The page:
DOC reviews 1080 use after endangered kea die
Seven kea have died at Fox Glacier after eating 1080 poison, wiping out almost half a group of the endangered and protected parrot being monitored by the Conservation Department.
DOC is reviewing its use of the poison after the deaths were revealed in a draft internal report, obtained by The Dominion Post. The report says "aerial 1080 may well be a significant threat to the kea population" with some drops "probably devastating".
DOC fitted radio transmitters to 29 West Coast kea - 10 in Arawhata Valley, two in the Hohonu Range, and 17 near Fox Glacier - to see if they survived 1080 drops. All birds in the first two areas survived, but seven near the glacier died.
Testing confirmed 1080 poisoning. The report says birds living near Fox Glacier were more used to taking food from humans, which may have made them more likely to take 1080 bait.
The report recommends that DOC review its use of 1080, consider cutting the amount of toxin in the bait where kea live and reassess the use of "pre-feeding", putting harmless baits out before 1080 drops.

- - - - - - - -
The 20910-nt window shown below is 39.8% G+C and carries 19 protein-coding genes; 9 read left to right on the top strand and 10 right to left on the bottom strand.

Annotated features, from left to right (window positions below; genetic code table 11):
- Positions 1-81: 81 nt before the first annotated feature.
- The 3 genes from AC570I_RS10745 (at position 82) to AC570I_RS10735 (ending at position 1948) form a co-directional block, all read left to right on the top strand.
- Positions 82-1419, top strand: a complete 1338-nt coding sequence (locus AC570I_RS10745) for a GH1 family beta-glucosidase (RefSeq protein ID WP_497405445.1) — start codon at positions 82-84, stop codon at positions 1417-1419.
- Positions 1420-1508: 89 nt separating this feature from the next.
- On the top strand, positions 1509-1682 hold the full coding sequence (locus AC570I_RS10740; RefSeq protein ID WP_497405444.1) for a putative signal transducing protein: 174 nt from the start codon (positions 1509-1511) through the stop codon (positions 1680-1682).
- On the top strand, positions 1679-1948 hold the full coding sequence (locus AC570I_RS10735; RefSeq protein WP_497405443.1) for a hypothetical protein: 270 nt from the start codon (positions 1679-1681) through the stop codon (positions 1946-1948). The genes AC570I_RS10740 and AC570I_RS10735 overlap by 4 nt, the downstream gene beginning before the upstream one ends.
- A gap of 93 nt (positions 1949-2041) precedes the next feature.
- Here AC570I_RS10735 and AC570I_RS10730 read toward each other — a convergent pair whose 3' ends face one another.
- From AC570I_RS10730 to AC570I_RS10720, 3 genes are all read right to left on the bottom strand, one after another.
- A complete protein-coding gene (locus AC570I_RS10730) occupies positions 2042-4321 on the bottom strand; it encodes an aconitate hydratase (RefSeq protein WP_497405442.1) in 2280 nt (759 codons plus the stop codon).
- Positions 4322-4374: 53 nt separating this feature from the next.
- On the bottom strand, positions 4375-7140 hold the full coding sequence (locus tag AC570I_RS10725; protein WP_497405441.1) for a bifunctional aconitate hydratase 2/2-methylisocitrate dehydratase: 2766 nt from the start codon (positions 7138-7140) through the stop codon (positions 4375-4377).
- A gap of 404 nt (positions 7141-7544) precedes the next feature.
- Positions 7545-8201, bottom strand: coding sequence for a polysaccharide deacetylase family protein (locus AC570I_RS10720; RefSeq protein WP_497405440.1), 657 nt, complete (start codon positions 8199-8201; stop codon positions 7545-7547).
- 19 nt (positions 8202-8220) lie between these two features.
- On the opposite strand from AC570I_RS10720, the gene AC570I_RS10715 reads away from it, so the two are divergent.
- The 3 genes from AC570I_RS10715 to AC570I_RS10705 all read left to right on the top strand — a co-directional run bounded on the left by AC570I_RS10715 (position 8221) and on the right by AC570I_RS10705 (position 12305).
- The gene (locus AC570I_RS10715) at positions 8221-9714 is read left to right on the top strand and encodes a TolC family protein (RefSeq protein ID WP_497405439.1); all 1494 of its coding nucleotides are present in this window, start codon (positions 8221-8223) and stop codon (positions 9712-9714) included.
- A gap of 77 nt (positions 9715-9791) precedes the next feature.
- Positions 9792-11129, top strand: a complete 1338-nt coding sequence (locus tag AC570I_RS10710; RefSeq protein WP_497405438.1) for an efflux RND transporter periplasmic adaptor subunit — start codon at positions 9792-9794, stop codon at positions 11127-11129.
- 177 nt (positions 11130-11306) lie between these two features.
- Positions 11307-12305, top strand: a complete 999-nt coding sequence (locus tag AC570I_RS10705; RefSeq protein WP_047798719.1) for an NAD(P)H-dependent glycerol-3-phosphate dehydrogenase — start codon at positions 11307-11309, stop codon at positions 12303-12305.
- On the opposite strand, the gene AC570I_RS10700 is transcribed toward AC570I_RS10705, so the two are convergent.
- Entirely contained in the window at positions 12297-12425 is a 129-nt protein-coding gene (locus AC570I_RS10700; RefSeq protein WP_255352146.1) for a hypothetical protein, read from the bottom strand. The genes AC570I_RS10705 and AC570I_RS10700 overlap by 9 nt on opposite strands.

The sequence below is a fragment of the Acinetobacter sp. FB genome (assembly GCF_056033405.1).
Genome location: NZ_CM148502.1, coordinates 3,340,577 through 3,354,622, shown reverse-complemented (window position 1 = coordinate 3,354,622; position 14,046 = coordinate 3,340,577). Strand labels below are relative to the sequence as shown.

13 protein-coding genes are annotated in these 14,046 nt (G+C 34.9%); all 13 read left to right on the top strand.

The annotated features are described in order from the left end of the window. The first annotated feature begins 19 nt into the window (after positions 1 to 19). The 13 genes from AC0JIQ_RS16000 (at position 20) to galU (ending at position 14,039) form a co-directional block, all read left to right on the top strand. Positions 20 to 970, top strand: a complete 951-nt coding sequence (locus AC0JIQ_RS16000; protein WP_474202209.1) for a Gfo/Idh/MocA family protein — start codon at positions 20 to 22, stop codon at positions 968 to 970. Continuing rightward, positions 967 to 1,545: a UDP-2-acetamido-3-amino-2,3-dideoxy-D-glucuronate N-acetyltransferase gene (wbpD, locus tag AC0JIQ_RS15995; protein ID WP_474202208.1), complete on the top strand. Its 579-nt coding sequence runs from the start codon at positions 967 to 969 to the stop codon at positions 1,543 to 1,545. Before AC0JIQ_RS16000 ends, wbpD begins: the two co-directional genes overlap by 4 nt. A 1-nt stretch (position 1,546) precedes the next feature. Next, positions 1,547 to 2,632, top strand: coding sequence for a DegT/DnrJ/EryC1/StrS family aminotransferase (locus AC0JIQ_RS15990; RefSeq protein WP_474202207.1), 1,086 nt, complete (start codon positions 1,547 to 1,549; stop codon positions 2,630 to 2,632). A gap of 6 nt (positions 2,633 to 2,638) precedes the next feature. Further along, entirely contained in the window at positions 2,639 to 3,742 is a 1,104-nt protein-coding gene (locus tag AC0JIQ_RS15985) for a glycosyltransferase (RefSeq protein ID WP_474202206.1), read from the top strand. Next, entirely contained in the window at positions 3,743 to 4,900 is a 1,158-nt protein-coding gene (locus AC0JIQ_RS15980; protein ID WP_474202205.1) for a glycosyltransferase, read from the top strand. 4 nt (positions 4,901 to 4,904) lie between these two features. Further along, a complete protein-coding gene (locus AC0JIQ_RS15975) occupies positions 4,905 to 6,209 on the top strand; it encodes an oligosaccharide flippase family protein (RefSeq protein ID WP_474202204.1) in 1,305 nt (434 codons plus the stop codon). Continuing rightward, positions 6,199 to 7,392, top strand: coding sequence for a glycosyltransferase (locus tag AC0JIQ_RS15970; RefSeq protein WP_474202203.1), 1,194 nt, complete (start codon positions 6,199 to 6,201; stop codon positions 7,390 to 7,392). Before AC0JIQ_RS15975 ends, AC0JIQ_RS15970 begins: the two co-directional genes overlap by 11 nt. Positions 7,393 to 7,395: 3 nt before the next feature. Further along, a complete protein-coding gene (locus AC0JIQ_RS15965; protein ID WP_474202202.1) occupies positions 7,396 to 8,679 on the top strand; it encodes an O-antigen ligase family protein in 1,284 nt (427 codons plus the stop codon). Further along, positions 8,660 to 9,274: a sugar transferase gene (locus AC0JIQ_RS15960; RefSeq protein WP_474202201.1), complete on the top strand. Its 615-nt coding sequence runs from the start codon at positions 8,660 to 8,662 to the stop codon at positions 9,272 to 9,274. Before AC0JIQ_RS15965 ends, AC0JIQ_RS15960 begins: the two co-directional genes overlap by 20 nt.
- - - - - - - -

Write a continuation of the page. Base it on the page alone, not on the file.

It says some 1080 drops were probably devastating to kea populations, but others had minimal impacts or even benefited them.
DOC senior adviser Herb Christophers said the report was a draft only and more work had to be done before the effects of 1080 on kea were established.
Though DOC would review its 1080 activities near kea habitats, drops in the North Island would continue. The poison is used to control possums, rats and stoats.
Anti-1080 campaigner Mike Bennett said the kea deaths were the tip of the iceberg.
"These are only the monitored ones. If that percentage is extrapolated for the entire population, that doesn't leave many for the next drop."
He called for a ban on all aerial 1080 drops in alpine areas.
The Dominion Post